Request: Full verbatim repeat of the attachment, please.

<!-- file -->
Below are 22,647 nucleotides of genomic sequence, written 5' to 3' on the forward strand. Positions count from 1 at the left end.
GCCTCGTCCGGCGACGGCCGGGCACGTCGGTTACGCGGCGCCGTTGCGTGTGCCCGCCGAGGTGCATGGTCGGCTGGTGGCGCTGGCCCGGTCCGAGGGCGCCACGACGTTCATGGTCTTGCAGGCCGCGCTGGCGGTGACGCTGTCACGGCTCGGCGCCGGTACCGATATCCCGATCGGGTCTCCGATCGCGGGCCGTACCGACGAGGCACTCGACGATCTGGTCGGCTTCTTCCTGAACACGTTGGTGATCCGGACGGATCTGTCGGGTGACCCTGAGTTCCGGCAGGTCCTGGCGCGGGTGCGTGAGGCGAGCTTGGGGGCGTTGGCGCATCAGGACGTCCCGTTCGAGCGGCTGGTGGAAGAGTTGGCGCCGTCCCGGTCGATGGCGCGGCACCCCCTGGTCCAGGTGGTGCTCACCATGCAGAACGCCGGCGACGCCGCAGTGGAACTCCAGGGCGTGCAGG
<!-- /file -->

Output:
Below are 22,647 nucleotides of genomic sequence, written 5' to 3' on the forward strand. Positions count from 1 at the left end.
GCCTCGTCCGGCGACGGCCGGGCACGTCGGTTACGCGGCGCCGTTGCGTGTGCCCGCCGAGGTGCATGGTCGGCTGGTGGCGCTGGCCCGGTCCGAGGGCGCCACGACGTTCATGGTCTTGCAGGCCGCGCTGGCGGTGACGCTGTCACGGCTCGGCGCCGGTACCGATATCCCGATCGGGTCTCCGATCGCGGGCCGTACCGACGAGGCACTCGACGATCTGGTCGGCTTCTTCCTGAACACGTTGGTGATCCGGACGGATCTGTCGGGTGACCCTGAGTTCCGGCAGGTCCTGGCGCGGGTGCGTGAGGCGAGCTTGGGGGCGTTGGCGCATCAGGACGTCCCGTTCGAGCGGCTGGTGGAAGAGTTGGCGCCGTCCCGGTCGATGGCGCGGCACCCCCTGGTCCAGGTGGTGCTCACCATGCAGAACGCCGGCGACGCCGCAGTGGAACTCCAGGGCGTGCAGG